Monday Headlines

Report: United Nations Knew For Months Madaya Was Starving When United Nations officials entered the town of Madaya last week, they expressed shock and horror upon finding hundreds of residents of the Syrian town on the outskirts of Damascus starving and severely malnourished.

“The people we met in Madaya were exhausted and extremely frail,” Singer said. “Doctors were emotionally distressed and mentally drained, working ’round the clock with very limited resources to provide treatment to children and people in need. It is simply unacceptable that this is happening in the 21st century,” said Hanaa Singer, the head of UNICEF.

But a report from Foreign Policy magazine contends United Nations’ officials were aware of the gravity of the situation for months, only expressing concern in an unpublished internal memo.

According to the report, a “Flash Update” memo sent in early January by the U.N. Office for the Coordination of Humanitarian Affairs (OCHA) expressed worry about “desperate conditions and “severe malnutrition.” However, officials knew “community leaders reported some 1,000 cases of malnutrition in children under the age of 1,” the article reported.

In an open letter published on Jan. 13 on the Huffington Post website, 112 Syrian humanitarian workers alleged the United Nations was “chasing permission [to give humanitarian assistance to Madaya] you do not even need” and that their failure to address the starving Syrians had transformed the United Nations from “a symbol of hope into a symbol of complicity.”

Gulf War May Have Been Pinnacle Of US Military Supremacy
In just 40 days, the United States launched a military campaign that demonstrated its military and technological supremacy as it quickly dispatched invading Iraqi forces from Kuwait and Saudi Arabia.

The administration of George H.W. Bush opted not to continue into Baghdad, nor did it effort to depose Iraq’s dictatorial leader, Saddam Hussein. The victory showed the world American military diplomacy, but it also showed its enemies how not to engage the US, writes David Blair in London’s Telegraph newspaper.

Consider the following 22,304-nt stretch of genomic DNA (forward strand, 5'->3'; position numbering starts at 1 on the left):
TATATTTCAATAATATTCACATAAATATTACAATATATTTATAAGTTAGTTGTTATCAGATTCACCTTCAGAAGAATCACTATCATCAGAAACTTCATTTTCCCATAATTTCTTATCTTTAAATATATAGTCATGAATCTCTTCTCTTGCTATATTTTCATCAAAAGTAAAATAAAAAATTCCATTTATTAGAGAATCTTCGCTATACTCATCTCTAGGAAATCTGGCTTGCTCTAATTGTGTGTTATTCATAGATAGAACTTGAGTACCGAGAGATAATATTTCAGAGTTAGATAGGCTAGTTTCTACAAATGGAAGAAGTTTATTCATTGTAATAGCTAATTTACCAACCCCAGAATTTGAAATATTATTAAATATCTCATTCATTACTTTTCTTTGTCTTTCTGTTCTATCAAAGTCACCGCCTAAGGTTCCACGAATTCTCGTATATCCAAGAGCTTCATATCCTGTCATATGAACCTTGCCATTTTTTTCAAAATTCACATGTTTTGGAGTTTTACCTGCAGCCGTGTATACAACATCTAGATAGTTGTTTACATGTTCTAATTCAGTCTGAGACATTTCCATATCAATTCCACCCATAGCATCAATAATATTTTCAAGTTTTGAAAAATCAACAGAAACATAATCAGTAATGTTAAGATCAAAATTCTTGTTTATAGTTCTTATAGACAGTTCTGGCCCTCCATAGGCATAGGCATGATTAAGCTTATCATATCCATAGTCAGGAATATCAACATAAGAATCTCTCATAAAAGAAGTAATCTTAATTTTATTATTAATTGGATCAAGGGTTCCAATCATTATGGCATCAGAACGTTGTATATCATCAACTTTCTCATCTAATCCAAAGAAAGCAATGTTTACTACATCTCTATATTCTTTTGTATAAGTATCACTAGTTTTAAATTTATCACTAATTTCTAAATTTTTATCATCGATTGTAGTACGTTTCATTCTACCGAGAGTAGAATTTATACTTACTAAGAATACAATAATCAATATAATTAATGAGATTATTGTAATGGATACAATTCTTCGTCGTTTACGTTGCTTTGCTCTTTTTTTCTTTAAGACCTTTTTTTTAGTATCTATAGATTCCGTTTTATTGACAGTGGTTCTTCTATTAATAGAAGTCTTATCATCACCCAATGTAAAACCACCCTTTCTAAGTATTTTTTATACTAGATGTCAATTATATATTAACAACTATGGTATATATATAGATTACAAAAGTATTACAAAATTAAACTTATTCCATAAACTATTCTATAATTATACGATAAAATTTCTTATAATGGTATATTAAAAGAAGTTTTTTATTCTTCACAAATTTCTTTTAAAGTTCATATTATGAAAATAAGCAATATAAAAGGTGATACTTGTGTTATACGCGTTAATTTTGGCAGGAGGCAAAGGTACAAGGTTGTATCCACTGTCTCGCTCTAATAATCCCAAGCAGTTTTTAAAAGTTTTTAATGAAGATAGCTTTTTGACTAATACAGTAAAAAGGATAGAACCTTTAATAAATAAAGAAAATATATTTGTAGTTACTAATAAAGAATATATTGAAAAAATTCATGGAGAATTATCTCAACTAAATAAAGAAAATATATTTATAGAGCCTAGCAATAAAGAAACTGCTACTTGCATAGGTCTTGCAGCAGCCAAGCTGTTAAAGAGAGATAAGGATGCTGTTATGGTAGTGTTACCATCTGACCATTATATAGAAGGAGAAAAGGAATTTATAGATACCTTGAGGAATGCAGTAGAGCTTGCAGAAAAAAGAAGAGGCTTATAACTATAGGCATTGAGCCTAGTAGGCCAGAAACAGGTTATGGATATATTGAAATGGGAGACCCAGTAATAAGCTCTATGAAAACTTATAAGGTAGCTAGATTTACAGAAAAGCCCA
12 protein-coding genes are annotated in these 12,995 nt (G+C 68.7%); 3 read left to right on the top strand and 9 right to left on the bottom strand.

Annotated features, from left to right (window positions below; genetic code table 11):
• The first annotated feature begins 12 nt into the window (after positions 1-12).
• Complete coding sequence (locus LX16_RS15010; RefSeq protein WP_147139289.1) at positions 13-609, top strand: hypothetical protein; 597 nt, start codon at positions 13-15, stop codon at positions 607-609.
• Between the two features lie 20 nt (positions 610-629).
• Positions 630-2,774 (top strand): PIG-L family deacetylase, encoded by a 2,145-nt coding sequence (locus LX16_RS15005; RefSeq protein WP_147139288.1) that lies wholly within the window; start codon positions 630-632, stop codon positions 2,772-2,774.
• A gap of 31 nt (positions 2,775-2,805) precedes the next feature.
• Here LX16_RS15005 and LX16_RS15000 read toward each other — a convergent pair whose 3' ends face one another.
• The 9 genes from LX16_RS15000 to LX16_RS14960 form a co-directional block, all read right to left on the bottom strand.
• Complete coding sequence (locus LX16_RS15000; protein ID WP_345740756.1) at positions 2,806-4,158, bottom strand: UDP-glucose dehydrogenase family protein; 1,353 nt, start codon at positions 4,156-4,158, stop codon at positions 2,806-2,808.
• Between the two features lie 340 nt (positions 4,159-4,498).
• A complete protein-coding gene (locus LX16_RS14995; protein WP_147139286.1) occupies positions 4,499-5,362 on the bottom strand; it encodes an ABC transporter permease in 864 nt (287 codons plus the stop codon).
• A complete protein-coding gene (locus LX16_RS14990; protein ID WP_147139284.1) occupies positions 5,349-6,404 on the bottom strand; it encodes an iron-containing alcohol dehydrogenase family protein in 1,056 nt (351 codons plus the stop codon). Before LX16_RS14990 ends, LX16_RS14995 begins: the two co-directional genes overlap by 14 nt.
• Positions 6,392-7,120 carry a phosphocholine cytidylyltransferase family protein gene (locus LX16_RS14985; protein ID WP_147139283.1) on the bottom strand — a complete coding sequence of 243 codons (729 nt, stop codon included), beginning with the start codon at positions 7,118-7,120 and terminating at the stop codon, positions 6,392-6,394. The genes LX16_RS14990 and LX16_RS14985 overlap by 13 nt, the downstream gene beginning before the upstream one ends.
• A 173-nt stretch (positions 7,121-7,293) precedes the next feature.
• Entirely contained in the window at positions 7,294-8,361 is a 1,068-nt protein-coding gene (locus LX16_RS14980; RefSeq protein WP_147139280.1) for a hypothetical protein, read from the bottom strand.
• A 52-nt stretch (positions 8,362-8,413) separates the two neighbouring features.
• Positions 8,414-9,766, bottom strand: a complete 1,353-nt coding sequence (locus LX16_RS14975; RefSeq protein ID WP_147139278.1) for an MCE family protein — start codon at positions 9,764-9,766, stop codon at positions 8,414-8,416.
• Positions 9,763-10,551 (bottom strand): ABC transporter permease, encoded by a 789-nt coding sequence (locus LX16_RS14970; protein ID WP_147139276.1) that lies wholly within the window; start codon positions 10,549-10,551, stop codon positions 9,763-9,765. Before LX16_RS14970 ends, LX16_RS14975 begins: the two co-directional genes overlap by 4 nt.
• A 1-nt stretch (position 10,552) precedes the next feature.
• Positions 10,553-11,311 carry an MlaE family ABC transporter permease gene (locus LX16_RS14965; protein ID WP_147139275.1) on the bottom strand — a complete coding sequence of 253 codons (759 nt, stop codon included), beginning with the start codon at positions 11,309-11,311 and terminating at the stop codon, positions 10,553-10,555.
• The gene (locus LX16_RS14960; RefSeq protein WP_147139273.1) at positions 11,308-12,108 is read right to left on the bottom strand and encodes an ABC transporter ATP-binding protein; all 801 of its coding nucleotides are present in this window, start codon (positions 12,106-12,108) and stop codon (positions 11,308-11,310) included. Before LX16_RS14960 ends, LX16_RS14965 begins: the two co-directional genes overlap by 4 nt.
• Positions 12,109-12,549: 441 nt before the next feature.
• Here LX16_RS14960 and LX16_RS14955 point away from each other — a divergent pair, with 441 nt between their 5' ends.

“Every adversary of the West – from Osama bin Laden to the Taliban and from Vladimir Putin to the leaders of China – took careful note. The lesson they learnt was abundantly clear: never, never, never take on America in conventional combat. Army against army, air force against air force, the Americans will always win,” he asserts.

China shifted its line of attack to cyber terrorism, while Islamic radicals embraced asymmetric warfare that relies on guerrilla tactics and disparate terror attacks.

World’s Economic Leaders Set To Meet In Davos
Some of the top global economic leaders and government representatives will meet again in Davos, Switzerland for the World Economic Forum, which this year will focus on the issue of technology.

Among the issues up for discussion are: the current geopolitical situation in the world; economic, social and environmental issues such as how to implement the Paris climate agreement; and the fourth industrial revolution and its impact on governments, business and society.

“We feel we are not prepared sufficiently for this fourth industrial revolution which will come over us like a tsunami, which will change whole systems,” said Klaus Schwab, founder and executive chairman of the World Economic Forum.

The BBC has a brief guide to the WEF.

The issue of income inequality is certain to be on the agenda, particularly in light of a new report that found less than 100 individuals hold as much wealth as the poorest half of the world.

According to Oxfam, 62 people own as much wealth as the poorest half of the world’s population – a figure that has fallen from 388 just five years ago.

As much as 30 percent of all African financial wealth is estimated to be held offshore, costing an estimated $14 billion in lost tax revenues every year.

 

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